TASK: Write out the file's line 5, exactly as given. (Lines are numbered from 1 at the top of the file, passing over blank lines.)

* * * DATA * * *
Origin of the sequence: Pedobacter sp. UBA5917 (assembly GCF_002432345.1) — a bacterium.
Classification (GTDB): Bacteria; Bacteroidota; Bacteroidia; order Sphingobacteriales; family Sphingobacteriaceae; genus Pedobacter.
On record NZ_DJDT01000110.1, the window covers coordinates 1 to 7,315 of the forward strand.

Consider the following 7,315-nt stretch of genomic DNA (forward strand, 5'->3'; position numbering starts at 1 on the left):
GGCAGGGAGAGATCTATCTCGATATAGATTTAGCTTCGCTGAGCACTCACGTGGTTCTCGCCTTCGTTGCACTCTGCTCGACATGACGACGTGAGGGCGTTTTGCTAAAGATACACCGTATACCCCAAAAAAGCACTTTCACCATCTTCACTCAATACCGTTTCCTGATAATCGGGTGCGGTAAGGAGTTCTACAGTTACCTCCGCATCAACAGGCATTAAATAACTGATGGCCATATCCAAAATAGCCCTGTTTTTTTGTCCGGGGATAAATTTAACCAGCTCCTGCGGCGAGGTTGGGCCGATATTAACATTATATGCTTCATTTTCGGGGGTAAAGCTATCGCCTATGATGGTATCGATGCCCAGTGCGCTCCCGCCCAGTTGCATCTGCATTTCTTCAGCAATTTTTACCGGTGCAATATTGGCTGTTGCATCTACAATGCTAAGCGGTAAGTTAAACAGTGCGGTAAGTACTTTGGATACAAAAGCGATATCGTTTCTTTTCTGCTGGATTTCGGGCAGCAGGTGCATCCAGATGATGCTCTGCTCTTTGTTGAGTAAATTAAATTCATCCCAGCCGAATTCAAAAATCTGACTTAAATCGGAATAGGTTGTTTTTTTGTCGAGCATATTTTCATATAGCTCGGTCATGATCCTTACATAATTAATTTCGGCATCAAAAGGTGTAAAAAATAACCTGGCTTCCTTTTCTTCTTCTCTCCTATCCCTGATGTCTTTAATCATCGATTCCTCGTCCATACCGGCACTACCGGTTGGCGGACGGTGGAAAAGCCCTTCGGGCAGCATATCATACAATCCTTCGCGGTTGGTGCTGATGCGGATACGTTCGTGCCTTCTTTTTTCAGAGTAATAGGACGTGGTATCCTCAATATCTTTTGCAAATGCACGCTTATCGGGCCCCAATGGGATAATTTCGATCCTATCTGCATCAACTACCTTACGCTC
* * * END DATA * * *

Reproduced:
GGCAGGGAGAGATCTATCTCGATATAGATTTAGCTTCGCTGAGCACTCACGTGGTTCTCGCCTTCGTTGCACTCTGCTCGACATGACGACGTGAGGGCGTTTTGCTAAAGATACACCGTATACCCCAAAAAAGCACTTTCACCATCTTCACTCAATACCGTTTCCTGATAATCGGGTGCGGTAAGGAGTTCTACAGTTACCTCCGCATCAACAGGCATTAAATAACTGATGGCCATATCCAAAATAGCCCTGTTTTTTTGTCCGGGGATAAATTTAACCAGCTCCTGCGGCGAGGTTGGGCCGATATTAACATTATATGCTTCATTTTCGGGGGTAAAGCTATCGCCTATGATGGTATCGATGCCCAGTGCGCTCCCGCCCAGTTGCATCTGCATTTCTTCAGCAATTTTTACCGGTGCAATATTGGCTGTTGCATCTACAATGCTAAGCGGTAAGTTAAACAGTGCGGTAAGTACTTTGGATACAAAAGCGATATCGTTTCTTTTCTGCTGGATTTCGGGCAGCAGGTGCATCCAGATGATGCTCTGCTCTTTGTTGAGTAAATTAAATTCATCCCAGCCGAATTCAAAAATCTGACTTAAATCGGAATAGGTTGTTTTTTTGTCGAGCATATTTTCATATAGCTCGGTCATGATCCTTACATAATTAATTTCGGCATCAAAAGGTGTAAAAAATAACCTGGCTTCCTTTTCTTCTTCTCTCCTATCCCTGATGTCTTTAATCATCGATTCCTCGTCCATACCGGCACTACCGGTTGGCGGACGGTGGAAAAGCCCTTCGGGCAGCATATCATACAATCCTTCGCGGTTGGTGCTGATGCGGATACGTTCGTGCCTTCTTTTTTCAGAGTAATAGGACGTGGTATCCTCAATATCTTTTGCAAATGCACGCTTATCGGGCCCCAATGGGATAATTTCGATCCTATCTGCATCAACTACCTTACGCTC